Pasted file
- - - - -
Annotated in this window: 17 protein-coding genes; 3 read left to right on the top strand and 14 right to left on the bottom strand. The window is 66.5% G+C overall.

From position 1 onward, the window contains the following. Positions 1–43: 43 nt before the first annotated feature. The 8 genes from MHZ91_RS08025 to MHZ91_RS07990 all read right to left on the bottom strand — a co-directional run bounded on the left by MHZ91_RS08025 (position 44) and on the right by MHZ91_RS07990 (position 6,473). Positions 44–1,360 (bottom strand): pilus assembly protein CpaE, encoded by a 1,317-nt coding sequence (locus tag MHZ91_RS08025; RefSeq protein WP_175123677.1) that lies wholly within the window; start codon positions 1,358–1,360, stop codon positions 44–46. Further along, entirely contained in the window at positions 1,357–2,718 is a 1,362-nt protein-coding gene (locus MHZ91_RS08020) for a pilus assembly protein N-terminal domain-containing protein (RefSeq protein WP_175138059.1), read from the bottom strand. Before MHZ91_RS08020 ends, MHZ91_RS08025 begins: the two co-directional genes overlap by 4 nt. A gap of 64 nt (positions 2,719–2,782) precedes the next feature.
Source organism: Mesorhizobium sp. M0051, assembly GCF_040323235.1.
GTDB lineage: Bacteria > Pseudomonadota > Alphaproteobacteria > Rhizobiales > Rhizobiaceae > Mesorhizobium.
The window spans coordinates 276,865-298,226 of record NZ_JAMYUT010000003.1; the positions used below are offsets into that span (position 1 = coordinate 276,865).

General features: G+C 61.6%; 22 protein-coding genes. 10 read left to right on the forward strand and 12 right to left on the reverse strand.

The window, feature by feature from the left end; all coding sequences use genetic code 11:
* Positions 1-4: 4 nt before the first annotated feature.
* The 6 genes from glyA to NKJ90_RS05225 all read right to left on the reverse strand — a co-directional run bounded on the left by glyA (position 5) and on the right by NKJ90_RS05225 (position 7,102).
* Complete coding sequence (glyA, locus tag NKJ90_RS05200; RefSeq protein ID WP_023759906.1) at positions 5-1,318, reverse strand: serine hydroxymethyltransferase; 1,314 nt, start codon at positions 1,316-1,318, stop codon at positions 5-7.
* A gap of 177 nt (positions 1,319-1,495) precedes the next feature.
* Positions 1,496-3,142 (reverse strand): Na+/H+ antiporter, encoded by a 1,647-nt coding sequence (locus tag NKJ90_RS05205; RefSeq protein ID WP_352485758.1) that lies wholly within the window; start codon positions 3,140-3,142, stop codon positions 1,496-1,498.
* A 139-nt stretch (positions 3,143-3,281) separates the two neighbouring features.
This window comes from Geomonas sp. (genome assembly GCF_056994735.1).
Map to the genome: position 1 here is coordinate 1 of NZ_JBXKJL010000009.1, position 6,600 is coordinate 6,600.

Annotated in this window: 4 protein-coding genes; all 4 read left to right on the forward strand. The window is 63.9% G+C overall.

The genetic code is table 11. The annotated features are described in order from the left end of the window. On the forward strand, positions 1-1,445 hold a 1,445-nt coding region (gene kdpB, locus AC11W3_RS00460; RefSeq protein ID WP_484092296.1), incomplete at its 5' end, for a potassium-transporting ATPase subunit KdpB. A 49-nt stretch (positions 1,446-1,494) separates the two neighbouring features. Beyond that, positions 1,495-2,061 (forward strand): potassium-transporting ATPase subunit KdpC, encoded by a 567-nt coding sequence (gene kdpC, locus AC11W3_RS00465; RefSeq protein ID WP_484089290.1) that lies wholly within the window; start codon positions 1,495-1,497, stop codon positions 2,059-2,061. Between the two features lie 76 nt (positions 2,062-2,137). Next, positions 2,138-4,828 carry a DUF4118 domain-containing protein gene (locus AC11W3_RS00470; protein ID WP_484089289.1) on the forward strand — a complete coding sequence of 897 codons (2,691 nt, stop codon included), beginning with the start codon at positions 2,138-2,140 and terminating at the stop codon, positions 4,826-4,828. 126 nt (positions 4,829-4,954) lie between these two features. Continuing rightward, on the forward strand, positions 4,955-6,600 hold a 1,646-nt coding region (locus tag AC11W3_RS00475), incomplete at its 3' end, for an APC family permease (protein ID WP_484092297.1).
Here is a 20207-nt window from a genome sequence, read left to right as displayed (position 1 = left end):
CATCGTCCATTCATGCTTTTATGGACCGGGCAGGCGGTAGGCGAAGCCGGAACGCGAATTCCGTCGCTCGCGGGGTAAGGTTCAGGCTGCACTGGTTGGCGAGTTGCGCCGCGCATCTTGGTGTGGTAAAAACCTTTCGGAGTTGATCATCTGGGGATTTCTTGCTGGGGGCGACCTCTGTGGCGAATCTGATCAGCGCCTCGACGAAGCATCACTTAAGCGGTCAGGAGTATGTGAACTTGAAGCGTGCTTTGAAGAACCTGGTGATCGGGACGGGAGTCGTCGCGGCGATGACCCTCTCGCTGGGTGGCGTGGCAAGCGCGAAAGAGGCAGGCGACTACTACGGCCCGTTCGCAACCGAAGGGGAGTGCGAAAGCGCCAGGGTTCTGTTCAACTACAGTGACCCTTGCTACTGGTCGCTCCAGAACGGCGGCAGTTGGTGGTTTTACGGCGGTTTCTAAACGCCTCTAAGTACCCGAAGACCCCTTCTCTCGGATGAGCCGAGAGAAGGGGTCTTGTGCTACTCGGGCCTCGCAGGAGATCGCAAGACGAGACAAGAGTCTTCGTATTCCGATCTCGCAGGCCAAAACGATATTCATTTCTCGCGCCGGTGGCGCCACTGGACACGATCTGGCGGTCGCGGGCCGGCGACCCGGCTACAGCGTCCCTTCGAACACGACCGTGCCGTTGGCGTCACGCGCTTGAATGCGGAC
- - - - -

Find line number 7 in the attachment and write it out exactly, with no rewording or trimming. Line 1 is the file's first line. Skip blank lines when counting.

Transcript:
The window, feature by feature from the left end; all coding sequences use genetic code 11: